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he Mixed Multitude: Jacob Frank and the Frankist Movement, 1755-1816 (Jewish Culture and Contexts

jan peczkis|Saturday, November 30, 2013

This work goes deep into theology, and focuses on the interface of Christianity and Judaism in the 18th century. Owing to the breadth of the topics presented, I focus only on a few issues, notably those I consider to be of broader significance.

4.0 out of 5 stars Implications of the Frankist Movement, Including Jewish Assimilation, the Inquisition, Blood Libel in Poland, November 26, 2013 This review is from: The Mixed Multitude: Jacob Frank and the Frankist Movement, 1755-1816 (Jewish Culture and Conttext
Consistent with other works on Frank, this one portrays him as one driven by messianic antinomianism (p. 14), and one who was a consummate opportunist. Frank switched religions according to convenience. Thus, when converting to Christianity, Frank hid his earlier sympathy towards Islam. (p. 107). Later, when Poland was about to be Partitioned, he attempted to convert to the Russian Orthodox Church. (p. 183).

For further study of Jacob Frank and the Frankist movement, please click on Militant Messiah: Or, the Flight from the Ghetto: The Story of Jacob Frank the Frankist Movement, and read the detailed Peczkis review.


Nowadays, the millennia-long Jewish resistance to assimilation is commonly framed in terms of Jews having nothing to which they could assimilate. According to this thinking, widespread Jewish assimilation had to await the Enlightenment concepts of citizenship, equality, and the secular state. However, significant emulation of Gentile dress and behavior, among Jews, existed at least since the Middle Ages. (p. 205). In addition, the author makes it obvious that the degree and extent of Jewish assimilation largely derived from evolving Jewish interpretations of what Jewish self-identity entailed. Moreover, this change in Jewish self-concept did not necessarily proceed linearly in the direction of greater Jewish willingness to adopt the ways of the GOYIM.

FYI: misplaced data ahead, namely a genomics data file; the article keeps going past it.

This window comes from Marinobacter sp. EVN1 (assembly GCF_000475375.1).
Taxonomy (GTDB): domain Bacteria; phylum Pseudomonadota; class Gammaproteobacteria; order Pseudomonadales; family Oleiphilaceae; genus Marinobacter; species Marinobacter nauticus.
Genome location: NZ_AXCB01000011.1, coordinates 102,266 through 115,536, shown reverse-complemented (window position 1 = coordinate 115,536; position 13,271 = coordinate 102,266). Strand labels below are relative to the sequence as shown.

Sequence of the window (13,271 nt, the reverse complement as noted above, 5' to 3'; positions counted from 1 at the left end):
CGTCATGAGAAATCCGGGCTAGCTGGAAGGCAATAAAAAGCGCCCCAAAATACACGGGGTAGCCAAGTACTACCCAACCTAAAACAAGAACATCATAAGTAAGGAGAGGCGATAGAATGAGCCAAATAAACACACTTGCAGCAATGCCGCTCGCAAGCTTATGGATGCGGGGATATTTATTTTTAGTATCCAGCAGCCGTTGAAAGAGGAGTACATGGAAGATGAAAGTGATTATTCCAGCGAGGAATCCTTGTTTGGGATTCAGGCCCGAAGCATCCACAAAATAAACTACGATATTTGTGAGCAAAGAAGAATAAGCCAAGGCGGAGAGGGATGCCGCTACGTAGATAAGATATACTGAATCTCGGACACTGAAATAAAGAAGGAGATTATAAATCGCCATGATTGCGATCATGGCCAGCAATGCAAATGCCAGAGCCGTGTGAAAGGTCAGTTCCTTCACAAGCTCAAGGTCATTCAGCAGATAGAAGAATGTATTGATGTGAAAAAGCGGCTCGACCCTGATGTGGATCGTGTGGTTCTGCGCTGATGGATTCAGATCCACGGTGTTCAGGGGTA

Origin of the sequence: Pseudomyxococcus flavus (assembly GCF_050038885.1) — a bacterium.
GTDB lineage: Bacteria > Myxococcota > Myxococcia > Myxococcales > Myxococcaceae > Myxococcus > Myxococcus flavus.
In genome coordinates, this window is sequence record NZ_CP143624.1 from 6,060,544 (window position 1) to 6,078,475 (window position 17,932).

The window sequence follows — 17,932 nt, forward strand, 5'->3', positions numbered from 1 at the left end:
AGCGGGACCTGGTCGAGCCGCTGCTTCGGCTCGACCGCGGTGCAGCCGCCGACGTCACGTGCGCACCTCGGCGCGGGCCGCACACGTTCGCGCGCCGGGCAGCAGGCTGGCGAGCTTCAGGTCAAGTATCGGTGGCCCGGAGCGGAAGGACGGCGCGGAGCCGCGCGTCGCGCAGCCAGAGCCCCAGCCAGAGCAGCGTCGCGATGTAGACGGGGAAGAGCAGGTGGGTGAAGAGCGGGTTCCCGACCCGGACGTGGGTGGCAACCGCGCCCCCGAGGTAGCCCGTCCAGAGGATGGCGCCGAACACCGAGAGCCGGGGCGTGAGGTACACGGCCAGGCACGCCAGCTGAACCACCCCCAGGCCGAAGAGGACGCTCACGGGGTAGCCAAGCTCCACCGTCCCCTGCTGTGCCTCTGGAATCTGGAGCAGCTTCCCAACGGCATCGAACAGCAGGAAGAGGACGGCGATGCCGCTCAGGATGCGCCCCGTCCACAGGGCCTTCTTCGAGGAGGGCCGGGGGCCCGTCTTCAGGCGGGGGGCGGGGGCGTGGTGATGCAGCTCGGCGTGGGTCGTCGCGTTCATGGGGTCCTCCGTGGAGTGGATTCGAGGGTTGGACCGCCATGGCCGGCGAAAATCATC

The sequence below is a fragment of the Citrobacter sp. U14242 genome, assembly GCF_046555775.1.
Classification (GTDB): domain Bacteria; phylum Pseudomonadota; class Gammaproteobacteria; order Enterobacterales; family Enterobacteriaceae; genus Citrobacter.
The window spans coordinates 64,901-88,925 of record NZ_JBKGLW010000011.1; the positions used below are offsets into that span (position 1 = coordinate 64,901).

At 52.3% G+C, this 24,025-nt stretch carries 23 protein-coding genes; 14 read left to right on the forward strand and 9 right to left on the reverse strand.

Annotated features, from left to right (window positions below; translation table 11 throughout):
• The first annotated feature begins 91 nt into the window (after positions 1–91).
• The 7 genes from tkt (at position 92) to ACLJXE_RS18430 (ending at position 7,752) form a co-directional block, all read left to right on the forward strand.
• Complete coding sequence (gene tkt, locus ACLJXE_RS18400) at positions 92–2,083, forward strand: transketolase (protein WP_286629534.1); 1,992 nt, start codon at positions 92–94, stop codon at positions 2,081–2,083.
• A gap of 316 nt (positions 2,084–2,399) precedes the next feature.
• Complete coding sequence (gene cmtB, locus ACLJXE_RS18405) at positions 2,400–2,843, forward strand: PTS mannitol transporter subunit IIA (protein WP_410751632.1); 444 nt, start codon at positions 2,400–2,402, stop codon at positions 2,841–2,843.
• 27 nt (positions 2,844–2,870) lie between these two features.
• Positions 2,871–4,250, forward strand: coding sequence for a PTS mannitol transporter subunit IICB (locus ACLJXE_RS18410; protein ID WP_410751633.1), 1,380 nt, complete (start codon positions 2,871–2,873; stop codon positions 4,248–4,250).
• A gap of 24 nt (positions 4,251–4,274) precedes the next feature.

Thus, Maciejko writes, (quote) The wording of these accounts is significant in its making explicit use of the concept of HUKKOT HA-GOY (literally, the laws or customs of the Gentiles). The concept is of biblical provenance (Leviticus 20:23: "you shall not walk in the manners of the nation [HUKKOT HA-GOY], which I cast out before you"), and its original meaning referred to specific types of sexual immorality practiced by the Egyptians and the Canaanites. In rabbinic literature, however, the notion was extended to copying or emulating non-Jewish customs and practices in general. Of course, as such, the concept of HUKKOT HA-GOY became open to countless interpretations. Early halakhists tended to adopt a lenient view, applying the notion to the RELIGIOUS conduct of the Gentiles and often emphasizing the absurdity of banning certain practices simply because they were also carried out by non-Jews. However, a stricter interpretation gradually emerged... (unquote). (emphasis his). (p. 206).


The Catholic Church in general and the Inquisition in particular, is usually framed as a raw tool of oppression directed against those who deviated from Catholicism. The reader may therefore be stunned to learn that the Church claimed jurisdiction in non-Christian religions. Thus, Maciejko comments, (quote) The canon law principle of the Catholic Church has supreme authority in the internal affairs of not only Christians but all peoples and all confessions has a long history. The popes claimed power to punish the Jews for deviations from Mosaic Law, exactly as they were empowered to punish pagans for transgressing natural law. (unquote). (p. 29).

It did not stop there. Even more amazing is the fact that Jewish authorities not only accepted, but also invited, the direct intervention of the Catholic authorities in the suppression and punishment of heretics within Judaism. (p. 31, 35, 40, 49-50, 54).


It is commonly thought that the traditional Polish tolerance for religious minorities gave way to intolerance, of non-Catholics, in the century or so before the Partitions. This intolerance is clearly exaggerated.

The author points out that, whereas witchcraft trials during this time were relatively common, those involving the blood libel were NOT. He writes, (quote) The total number of ritual murder trials in the entire Polish-Lithuanian Commonwealth during the entire early modern period has been estimated at seventy to eighty cases, and Dubnow's "frenzy of blood accusations" refers to some twelve cases between the first trial in Sandomierz (1698) and the trial in Wojslawice (1761). (unquote). (p. 96).

Finally, religious prejudices between Christians and Jews always went both ways. The Sabbatians identified the Land of Edom with the Roman Catholic Church in Poland. (p. 4, 185). However, this was true of Judaism in general. Maciejko quips, "In Jewish tradition, 'Edom', the land of Esau, is a common general term for Christianity." (p. 185). Comment Comment | Permalink
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